Once ready, the clothes were fished out with a stick – usually part of a wooden broom handle – and dumped into the concrete rubs that we’d filled with cold water to be rinsed. Attached to the divider between the tubs was a hand wringer. The clothes would be swished around in the water to get rid of as much soap as possible, then squeezed between the rollers to remove that water and fed into the second tub.
There would be a second rinse and wring, then the clothes, sheets, towels, etc, would be carried out in a large cane basket and hung on the rope line Dad had strung between a tree and a post in the back yard. A long wooden prop held up the middle of the line to prevent the washing from dragging on the ground. After the washing was done, it was the kids’ job – just the girls of course – to scoop out the cold, jellified washing water from the copper. That was a job we hated!
We still used a bowl or bucket when washing ourselves. There was no shower until Dad could build a bathroom, and that took about a year. Mum had a hard job all through those early years, but hardly ever complained. And now, at last, she was happy we had a home base.
There was an ice chest in the caravan, for which we bought a big block of ice from the ice man every week. It kept our milk and meat cool. We didn’t get our milk in bottles or cartons then. The milk cost a penny-ha’penny for a pint and we had a quart (two pint / one litre) billy-can. The baker also used to deliver, but he had a truck (later on, the milkman did too). He would place the uncut and unwrapped loaves (no sliced bread then) into a basket, which was covered by a clean cloth, and bring them down to the van.
The milkman comes around on the dirt road past our place every day. His cart has only two wheels, and is pulled by a horse. The milkman has a seat up at the front of the cart, but he doesn’t sit up there much. He walks along, and makes clicking sounds to the horse when he wants it to move along. Usually the horse just keeps walking along slowly and stops when the milkman walks round the back of the cart to fill up our billycans with milk. The cart has a big tank on it, with a tap where the milkman gets the milk out. We all like to take the billycan out to get it filled up with nice creamy milk, and give the milkman the pennies to pay for it (1955/6).
© Linda Visman
Tags: Australian currency notes, I hate cruises, red and blue heeler dogs
Is the paper money in your possession right now organized sequentially according to denomination and with the bills right side up and facing the same way?
In Australia, our monetary notes are different colours, according to denomination. They are also made of plastic, not paper, and are regarded as the most difficult notes to forge. While I sometimes put them into my purse in order of value, I often just leave them however they end up, as I can see the ones I need by their colour.
What is your favorite type of dog? (can be anything from a specific breed, a stuffed animal or character in a movie)
My favourite kind of dog is an Australian heeler – either blue or red. They are intelligent working dogs (with cattle) but are also great to have as a pet. I have had both a blue heeler – when the kids were young) and a red heeler (when I lived in a remote community in the Northern territory).
If money was not an issue, would you go on a cruise? If so where would you go?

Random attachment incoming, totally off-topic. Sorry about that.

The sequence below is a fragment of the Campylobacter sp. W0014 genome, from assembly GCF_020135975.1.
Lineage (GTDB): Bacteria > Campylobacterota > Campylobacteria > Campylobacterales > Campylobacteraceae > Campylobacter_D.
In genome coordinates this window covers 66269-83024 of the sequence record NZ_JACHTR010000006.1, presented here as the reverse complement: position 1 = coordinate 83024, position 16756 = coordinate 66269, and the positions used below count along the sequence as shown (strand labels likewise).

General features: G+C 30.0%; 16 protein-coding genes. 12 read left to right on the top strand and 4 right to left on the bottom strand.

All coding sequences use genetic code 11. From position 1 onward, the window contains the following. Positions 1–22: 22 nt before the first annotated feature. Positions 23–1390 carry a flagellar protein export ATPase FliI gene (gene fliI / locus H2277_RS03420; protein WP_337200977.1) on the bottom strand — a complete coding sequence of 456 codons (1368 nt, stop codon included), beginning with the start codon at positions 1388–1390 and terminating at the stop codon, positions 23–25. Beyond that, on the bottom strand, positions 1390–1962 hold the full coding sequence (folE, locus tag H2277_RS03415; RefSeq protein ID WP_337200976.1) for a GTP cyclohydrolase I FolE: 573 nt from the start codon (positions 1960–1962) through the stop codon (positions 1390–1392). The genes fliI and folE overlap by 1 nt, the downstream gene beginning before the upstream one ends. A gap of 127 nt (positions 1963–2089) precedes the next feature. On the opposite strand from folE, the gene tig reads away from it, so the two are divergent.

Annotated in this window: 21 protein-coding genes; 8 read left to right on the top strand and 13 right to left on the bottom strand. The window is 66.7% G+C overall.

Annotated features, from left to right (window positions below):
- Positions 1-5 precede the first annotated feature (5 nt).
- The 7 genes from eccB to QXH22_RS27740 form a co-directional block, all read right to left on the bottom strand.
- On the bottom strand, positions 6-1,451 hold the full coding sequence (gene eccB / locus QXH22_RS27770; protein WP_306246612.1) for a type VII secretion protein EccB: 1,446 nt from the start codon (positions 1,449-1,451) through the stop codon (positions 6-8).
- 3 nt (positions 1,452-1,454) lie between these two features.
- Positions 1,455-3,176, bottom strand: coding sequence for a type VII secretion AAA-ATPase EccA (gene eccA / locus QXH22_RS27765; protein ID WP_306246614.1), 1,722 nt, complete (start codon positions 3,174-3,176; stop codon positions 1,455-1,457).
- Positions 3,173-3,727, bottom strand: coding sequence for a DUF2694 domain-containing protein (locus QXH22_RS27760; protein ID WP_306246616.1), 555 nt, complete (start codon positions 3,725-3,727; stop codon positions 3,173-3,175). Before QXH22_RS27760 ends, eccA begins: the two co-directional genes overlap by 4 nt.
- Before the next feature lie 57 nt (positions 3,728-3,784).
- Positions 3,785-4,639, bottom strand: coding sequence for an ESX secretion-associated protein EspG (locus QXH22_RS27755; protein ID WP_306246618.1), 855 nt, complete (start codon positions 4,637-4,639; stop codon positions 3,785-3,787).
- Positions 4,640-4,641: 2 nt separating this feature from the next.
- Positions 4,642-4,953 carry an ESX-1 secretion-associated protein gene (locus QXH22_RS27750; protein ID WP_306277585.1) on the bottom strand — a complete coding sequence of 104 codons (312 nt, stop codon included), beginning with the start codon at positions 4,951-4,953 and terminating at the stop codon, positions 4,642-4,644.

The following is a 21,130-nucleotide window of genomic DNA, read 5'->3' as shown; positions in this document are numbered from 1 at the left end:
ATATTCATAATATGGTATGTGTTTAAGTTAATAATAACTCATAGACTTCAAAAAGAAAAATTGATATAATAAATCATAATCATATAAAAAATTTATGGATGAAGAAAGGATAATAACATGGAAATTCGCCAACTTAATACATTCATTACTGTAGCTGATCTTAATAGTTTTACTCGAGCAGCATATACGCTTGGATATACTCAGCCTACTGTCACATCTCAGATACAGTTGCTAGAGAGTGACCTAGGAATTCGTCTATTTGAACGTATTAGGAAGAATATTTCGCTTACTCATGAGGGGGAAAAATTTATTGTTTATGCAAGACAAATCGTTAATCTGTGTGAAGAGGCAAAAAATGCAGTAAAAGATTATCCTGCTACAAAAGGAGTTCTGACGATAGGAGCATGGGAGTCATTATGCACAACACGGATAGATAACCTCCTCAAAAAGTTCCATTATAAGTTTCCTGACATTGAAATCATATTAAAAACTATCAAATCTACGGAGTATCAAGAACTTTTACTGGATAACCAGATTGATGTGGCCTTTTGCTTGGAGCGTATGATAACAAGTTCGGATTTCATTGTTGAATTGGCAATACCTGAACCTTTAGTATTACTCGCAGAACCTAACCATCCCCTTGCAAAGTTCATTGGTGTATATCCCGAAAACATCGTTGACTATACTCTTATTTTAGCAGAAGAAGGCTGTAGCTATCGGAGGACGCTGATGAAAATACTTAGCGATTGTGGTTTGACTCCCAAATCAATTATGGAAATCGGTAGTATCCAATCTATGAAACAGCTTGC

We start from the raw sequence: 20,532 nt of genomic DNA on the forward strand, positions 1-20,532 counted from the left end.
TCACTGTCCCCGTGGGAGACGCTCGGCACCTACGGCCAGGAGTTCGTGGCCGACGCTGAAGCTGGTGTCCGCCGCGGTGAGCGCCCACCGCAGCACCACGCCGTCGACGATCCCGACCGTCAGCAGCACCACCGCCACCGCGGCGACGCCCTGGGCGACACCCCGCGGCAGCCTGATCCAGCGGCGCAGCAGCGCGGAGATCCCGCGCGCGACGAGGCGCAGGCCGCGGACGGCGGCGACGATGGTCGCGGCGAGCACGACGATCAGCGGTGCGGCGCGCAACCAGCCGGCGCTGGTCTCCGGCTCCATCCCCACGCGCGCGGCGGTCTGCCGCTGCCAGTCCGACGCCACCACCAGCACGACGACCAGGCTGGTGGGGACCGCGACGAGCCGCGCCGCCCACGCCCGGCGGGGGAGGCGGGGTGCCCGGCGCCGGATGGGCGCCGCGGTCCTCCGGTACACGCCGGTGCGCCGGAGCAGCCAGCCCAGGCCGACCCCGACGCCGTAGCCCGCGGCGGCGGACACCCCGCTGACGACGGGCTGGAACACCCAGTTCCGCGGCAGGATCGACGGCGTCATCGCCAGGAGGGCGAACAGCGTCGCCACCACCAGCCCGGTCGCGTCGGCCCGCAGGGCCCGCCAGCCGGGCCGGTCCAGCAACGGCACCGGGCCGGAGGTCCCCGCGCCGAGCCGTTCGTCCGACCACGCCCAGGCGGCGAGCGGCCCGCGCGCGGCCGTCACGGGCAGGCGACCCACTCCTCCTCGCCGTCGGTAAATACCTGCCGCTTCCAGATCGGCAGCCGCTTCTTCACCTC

No! To go on a cruise would be the opposite to what I want and need. I would hate to be cooped up on a ship with only frivolous activities to keep me occupied. I would much prefer to go camping in the bush for a week or two and commune with nature!
Would you dare to sleep in haunted house overnight?
As I don’t believe in ghosts, I would probably have no problem doing that. If somethimg were to happen, I would be really interested to see if there were really a ghost there.
Bonus question: What are you grateful for from last week, and what are you looking forward to in the week coming up?
This last five days, hubby and I have spent time camping, visiting family, and seeing more of our lovely country and our heritage.
As we are now home again, I am looking forward to getting the yard mowed and tidy again, and catching up with some writing.
Tags: gratitude, satisfaction, senses
Here we are again with Cee’s challenge – Share Your World Week 6
What was the last time you went to a new place?
Just last week, actually. I wrote about it and posted photos last Friday of our ferry ride to Manly, on the north side of Sydney Harbour. It was a place I had never been to and a ferry ride I’d never taken.
If you were or are a writer do you prefer writing short stories, poems or novels, other? And what type of genre would you prefer?
I am a writer. I love to write, and have written, all those forms and others – poetry, short stories, novels, memoir, biography, essays. Although my novels tend to be historical, and aimed primarily at middle grade and young adult, I am not necessarily limited by genre. My short stories cover a range from contemporary to slightly paranormal to historical. My poetry is about real life and feelings, nature, the act of writing, and occasional humour.
Out of your five senses (touch, taste, sight, smell, hearing) which is your favorite?
All of our senses are windows to the world, and I don’t know that any one is my favourite. They each give me a different perspective that I would lose if that sense were not there. But if I go by the sense that I would least like to lose, I’d say sight. How awful to be unable to see my grandchildren as they grow up, to not see the trees and birds, the sweeping plains and sky, the sea and the mountains that I love. However, I would hate to lose any of my senses – I already suffer some hearing loss, but I hope it never goes completely.
If 100 people your age were chosen at random, how many do you think you’d find leading a more satisfying life than yours?